Tuesday, November 29, 2022

Solo In A Doomed Forest


Old double track near the airport with Agassiz Peak on the horizon.

We just went through a long Thanksgiving weekend - extra long for me due to mandatory PTO. Five consecutive days off. I was on call for the first three but decided to go ahead and do some short hikes with a laptop in a backpack. I know it's ridiculous but it's better than sitting around at home.

One of the hikes was in an area of forest that is doomed, near the airport, where a major boulevard is disconnected by perhaps a couple of miles (see my previous post). One end is near a community college, the other goes by the airport and has an interchange with I-17. They plan to connect the two, which will cut through an area of pine forest and meadow typical of Northern Arizona.

Lonely single track. These trails are completely unmarked "social" trails. It felt pretty lonely and quiet. This path was well used but I eventually found myself on very faint trail that was hard to follow.

This time I branched out into some lonely forest. I've been hiking since I was a kid and probably more solo than with anyone else, so I'm confident most of the time. This time I got an eerie feeling like I was being watched. It didn't help that the air was nearly dead-calm, an unusual condition for the Flagstaff area at any time of year. I felt like I was being watched. Mountain lion? Maybe. I saw almost no birds and only a couple of squirrels but most of the loop I carved out was silent.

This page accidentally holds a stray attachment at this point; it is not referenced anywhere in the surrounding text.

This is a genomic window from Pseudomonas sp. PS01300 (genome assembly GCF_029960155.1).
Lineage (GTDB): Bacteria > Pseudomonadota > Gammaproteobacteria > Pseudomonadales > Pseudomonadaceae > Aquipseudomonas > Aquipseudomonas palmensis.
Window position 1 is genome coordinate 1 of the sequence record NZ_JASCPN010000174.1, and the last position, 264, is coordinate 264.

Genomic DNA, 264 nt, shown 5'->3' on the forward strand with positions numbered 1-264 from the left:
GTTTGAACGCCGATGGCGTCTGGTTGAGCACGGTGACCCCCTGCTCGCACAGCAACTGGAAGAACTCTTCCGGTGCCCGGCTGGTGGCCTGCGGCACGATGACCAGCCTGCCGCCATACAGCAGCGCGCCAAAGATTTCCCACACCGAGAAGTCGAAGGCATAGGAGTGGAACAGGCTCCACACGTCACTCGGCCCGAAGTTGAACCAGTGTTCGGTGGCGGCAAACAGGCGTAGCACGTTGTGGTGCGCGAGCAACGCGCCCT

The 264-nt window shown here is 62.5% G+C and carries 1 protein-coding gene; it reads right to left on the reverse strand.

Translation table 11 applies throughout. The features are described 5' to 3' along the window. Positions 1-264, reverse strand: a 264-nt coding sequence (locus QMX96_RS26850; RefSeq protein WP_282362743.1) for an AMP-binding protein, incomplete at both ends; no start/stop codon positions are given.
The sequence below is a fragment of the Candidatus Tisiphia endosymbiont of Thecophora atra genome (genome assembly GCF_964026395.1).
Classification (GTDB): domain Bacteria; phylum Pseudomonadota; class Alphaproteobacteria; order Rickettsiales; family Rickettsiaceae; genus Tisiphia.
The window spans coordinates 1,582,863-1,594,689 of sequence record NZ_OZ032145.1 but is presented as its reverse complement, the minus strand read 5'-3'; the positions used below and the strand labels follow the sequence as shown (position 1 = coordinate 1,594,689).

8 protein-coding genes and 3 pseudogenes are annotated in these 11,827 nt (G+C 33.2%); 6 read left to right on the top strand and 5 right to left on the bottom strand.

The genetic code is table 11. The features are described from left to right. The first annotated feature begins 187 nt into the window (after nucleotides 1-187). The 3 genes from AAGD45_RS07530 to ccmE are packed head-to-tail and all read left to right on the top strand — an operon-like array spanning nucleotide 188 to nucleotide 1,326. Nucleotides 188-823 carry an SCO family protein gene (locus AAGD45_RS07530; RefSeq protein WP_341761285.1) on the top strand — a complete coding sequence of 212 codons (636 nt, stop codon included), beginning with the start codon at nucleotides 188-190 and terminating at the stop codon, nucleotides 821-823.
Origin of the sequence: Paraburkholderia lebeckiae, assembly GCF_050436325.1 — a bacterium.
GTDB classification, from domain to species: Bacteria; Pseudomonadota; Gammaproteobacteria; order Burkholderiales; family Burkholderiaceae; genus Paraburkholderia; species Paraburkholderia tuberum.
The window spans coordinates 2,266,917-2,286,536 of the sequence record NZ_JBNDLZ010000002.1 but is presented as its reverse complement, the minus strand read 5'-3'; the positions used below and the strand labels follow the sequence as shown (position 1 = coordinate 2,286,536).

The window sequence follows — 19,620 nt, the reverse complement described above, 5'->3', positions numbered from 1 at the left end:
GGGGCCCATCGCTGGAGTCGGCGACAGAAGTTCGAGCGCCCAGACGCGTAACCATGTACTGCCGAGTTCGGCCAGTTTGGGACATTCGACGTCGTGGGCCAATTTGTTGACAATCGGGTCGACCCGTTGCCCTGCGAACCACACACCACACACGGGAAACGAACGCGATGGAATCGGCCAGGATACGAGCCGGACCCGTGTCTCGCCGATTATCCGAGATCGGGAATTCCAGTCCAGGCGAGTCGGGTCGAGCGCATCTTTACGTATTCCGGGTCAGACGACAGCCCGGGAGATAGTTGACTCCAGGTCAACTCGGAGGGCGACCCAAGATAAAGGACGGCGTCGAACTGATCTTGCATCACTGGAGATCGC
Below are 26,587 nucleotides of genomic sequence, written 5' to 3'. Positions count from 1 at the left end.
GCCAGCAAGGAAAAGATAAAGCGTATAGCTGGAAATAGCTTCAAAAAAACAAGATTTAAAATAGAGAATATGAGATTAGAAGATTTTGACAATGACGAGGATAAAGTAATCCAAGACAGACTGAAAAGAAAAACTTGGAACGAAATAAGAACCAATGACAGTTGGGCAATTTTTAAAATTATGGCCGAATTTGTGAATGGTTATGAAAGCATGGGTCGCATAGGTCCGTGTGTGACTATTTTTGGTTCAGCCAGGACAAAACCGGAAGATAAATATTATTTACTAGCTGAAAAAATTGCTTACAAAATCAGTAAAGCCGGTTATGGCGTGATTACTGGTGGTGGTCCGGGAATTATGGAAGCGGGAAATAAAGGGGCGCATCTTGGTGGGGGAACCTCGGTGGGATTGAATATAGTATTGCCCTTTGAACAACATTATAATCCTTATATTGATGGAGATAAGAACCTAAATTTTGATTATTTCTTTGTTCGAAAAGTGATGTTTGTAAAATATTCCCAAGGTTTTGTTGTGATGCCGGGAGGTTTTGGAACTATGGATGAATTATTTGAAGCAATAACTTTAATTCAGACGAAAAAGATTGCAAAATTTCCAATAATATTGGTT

I was surprised to see a little bit of snow remaining from the previous storm, which was light and a week and a half old. Light snow tends not to last here due to the dry and thin air and usual daytime temps above freezing.
Upon reviewing my Strava track, I can see that I was never far from houses, but you can't tell when you are out there walking around on faint trail covered with pine needles. There was some deer spore and tracks, and possible some elk. I think that area is a crucial wildlife corridor that may be lost. Where there are elk and deer, there are mountain lions. I suspect there was a lion in there. I kept looking up in the trees, where lions often sleep, but saw nothing. I think something saw me.